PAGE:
A meeting between Vasiliy Lomachenko and Teofimo Lopez was supposed to be one of the most anticipated and highly competitive boxing matches of 2020.
After a contentious week of negotiations, the lightweight unification fight that once seemed like a foregone conclusion is officially on the ropes, and now, a backup fight for Lomachenko by way of Felix Verdejo is in place if a change of heart doesn’t happen quick.
Lomachenko (14-1, 10 KOs) and Lopez (15-0, 12 KOs) have been on a collision course to meet following Lopez’s devastating second-round knockout of Richard Commey in December for the IBF title. The WBA and WBO 135-pound champion Lomachenko confronted Lopez in the Madison Square Garden ring immediately after, and the steady steam from previous months about a potential matchup quickly led to a boil.
An original date was diagrammed for Memorial Day Weekend on May 30 at Madison Square Garden before the Covid-19 pandemic stalled the sport. It was then switched to Sept. 19, and later changed again to Oct. 3 at a location to be determined, with even the Las Vegas Raiders’ stadium as a possibility outside of the MGM Grand “Bubble.”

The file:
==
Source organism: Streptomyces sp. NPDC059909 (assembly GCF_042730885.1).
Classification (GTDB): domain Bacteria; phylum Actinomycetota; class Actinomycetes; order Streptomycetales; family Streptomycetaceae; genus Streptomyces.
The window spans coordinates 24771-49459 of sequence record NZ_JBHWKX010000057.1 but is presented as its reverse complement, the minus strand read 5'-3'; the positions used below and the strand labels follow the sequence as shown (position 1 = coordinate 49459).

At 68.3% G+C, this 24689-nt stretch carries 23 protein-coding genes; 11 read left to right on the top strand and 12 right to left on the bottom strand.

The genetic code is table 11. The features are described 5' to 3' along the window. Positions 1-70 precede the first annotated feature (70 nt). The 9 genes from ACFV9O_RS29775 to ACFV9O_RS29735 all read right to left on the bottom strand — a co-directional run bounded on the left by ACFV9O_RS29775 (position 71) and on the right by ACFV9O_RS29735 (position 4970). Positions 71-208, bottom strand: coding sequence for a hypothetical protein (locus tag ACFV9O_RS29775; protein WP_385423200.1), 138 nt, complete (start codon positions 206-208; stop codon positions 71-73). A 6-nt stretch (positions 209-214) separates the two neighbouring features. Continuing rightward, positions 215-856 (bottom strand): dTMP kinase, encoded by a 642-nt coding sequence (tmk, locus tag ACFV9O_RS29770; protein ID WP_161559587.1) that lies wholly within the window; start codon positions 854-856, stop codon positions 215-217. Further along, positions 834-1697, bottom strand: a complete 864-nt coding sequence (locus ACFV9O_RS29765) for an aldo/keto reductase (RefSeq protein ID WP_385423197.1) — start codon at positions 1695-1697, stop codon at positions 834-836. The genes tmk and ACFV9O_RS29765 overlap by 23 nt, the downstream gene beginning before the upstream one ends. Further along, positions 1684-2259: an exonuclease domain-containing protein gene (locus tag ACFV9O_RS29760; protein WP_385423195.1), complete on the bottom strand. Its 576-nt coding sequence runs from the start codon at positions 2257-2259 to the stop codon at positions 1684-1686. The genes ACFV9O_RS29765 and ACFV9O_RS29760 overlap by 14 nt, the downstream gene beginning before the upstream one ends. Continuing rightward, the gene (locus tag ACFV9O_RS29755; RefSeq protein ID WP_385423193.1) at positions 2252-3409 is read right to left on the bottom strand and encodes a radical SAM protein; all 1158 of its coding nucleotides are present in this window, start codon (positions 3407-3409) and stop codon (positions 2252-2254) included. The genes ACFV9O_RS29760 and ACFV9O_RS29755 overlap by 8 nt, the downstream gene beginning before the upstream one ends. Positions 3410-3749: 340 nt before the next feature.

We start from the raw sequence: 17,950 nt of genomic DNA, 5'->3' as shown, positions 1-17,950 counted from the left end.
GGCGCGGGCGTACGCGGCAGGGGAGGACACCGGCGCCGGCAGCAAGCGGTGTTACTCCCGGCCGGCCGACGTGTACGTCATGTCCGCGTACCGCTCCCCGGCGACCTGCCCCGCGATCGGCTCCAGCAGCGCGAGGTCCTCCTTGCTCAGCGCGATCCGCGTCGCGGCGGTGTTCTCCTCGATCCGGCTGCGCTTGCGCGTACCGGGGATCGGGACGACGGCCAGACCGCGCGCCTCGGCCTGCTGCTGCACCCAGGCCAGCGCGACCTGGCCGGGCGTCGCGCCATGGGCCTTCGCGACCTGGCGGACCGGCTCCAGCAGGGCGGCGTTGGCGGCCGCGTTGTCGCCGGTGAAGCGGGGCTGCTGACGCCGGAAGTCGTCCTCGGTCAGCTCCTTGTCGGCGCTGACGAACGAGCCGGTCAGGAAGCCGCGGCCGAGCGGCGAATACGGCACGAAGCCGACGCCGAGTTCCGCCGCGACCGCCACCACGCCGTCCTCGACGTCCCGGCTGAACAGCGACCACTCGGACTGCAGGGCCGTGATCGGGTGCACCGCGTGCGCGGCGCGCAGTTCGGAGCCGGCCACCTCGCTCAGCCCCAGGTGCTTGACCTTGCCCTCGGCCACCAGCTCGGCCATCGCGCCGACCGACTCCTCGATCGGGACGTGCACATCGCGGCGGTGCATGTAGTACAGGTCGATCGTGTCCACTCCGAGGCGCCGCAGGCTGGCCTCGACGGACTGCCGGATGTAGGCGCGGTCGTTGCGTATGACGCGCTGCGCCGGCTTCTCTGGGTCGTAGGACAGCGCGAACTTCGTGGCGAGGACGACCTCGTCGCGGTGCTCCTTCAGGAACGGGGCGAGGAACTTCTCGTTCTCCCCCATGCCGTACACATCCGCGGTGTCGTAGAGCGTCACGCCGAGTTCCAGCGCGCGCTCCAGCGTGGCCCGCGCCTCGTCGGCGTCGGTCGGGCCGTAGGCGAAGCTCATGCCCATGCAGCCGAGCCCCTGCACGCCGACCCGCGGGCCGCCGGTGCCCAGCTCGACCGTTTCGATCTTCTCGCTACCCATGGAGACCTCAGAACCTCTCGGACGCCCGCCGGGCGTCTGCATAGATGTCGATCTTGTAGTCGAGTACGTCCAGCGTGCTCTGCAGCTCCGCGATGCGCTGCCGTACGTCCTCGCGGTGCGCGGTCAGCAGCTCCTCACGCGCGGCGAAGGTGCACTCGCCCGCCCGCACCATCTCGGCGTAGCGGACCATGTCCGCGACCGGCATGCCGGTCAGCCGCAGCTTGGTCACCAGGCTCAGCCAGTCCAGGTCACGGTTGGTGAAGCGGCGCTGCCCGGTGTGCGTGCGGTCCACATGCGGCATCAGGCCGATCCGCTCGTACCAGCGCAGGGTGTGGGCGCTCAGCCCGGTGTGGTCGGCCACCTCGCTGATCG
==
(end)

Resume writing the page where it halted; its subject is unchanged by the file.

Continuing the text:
A fight now appears to be farfetched, after a tense week of frigid developments came out from all parties, including Lopez, his manager David McWater, Lomachenko and his manager Egis Klimas and Top Rank boss Bob Arum, the promoter for both figures.
Let’s first set the table with the sequence of events.
The Athletic’s Mike Coppinger first reported on July 30 that Lopez was not satisfied with what he considered to be a lackluster $1.25 million purse, just as Lomachenko accepted a package in excess of $3.25 million.
“We explained to them we have no gate [revenue], no closed-circuit [revenue],” Arum told ESPN.com’s Steve Kim on Tuesday. “I mean, we’re willing to pay [Lopez] a big price, but again, I’m not going to lose millions of dollars on an event because he thinks he’s worth more … If we don’t make a deal with him, we’ll move off. But I’m optimistic still that we’ll come to terms.”
McWater also told ESPN’s Kim that “everybody is trying to do the right thing, but there doesn’t seem to be enough money for everybody.”
“We were willing to take a hair cut from what was expected before, but not one of the magnitude presented to us,” said McWater. “I think more likely we would take another fight at 135 and revisit [the Lomachenko fight] … To me, a lot of this has to do with ESPN. I mean, if they want the fight, I think they should find a way to make it work for Top Rank. Bob’s right, Top Rank shouldn’t have to lose money on this — but neither should Teofimo. The big winner here would be ESPN. I feel it should be incumbent on them to find a way to make this happen.”
A representative for ESPN declined to comment for Kim’s story.
In an interview filmed the week of July 27 but published Aug. 5., before the deal was beginning to unravel, Lomachenko took to his YouTube channel to explain his positioning.